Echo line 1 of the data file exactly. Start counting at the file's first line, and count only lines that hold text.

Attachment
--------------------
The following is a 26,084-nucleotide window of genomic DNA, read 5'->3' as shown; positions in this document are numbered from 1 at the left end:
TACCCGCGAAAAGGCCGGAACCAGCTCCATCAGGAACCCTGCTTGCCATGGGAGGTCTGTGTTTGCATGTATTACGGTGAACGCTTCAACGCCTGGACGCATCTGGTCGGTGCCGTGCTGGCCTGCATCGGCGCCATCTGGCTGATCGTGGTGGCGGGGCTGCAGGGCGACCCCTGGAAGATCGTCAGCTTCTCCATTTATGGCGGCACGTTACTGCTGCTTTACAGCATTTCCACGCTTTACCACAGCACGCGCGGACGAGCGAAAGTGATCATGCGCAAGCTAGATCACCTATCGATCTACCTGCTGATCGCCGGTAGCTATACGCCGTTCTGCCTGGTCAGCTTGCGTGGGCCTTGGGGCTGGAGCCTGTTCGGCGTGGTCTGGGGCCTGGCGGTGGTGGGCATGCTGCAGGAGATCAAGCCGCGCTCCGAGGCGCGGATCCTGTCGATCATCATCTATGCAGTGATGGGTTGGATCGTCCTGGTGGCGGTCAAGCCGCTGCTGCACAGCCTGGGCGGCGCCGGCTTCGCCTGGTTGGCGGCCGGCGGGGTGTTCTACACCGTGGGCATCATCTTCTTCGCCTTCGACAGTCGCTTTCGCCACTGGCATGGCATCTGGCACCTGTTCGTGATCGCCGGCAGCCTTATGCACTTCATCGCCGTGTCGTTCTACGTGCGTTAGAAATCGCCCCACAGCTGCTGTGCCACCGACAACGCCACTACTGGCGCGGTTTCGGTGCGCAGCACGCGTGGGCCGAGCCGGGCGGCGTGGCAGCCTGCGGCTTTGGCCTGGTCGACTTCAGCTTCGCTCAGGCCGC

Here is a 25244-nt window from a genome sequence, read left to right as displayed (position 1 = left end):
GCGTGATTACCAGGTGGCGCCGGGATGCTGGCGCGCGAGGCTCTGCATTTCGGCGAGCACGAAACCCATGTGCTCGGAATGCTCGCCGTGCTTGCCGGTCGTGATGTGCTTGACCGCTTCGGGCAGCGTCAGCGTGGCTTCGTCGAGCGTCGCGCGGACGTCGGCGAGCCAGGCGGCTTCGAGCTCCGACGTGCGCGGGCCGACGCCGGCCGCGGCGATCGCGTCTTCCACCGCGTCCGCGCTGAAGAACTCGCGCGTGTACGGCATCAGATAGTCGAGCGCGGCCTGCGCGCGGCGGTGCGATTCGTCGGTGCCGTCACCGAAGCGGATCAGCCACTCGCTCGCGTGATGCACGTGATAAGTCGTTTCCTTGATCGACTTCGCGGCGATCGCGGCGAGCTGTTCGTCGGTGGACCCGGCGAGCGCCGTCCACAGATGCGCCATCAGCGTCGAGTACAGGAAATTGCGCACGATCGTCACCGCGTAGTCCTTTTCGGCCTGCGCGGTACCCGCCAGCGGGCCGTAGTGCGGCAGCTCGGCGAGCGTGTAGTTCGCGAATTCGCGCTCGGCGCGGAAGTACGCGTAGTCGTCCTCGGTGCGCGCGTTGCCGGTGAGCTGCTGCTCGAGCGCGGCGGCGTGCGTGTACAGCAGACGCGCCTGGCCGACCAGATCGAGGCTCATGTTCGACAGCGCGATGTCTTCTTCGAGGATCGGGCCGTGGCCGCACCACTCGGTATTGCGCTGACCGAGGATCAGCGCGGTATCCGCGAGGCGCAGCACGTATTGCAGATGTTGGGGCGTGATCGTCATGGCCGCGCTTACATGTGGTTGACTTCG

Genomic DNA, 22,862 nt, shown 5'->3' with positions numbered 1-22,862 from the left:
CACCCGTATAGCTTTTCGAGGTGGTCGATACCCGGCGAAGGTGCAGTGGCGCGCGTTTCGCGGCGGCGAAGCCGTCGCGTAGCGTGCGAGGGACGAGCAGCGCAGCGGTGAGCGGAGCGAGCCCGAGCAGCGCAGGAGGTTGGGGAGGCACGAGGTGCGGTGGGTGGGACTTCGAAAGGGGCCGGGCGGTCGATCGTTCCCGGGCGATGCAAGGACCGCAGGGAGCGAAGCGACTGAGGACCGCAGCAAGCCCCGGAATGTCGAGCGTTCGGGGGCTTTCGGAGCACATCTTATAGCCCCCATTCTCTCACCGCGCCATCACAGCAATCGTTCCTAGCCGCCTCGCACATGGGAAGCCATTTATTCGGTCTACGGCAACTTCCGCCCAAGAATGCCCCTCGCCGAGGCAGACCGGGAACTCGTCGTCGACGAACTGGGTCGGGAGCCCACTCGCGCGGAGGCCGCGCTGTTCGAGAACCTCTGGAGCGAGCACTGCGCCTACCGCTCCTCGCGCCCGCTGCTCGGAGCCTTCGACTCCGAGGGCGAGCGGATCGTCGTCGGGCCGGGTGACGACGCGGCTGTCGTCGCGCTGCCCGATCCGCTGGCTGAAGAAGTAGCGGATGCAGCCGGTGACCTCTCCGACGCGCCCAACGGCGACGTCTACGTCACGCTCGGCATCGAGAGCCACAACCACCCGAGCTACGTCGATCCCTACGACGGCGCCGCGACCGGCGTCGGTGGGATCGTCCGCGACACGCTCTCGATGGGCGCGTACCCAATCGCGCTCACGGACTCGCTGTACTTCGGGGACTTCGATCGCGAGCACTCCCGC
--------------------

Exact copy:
The following is a 26,084-nucleotide window of genomic DNA, read 5'->3' as shown; positions in this document are numbered from 1 at the left end: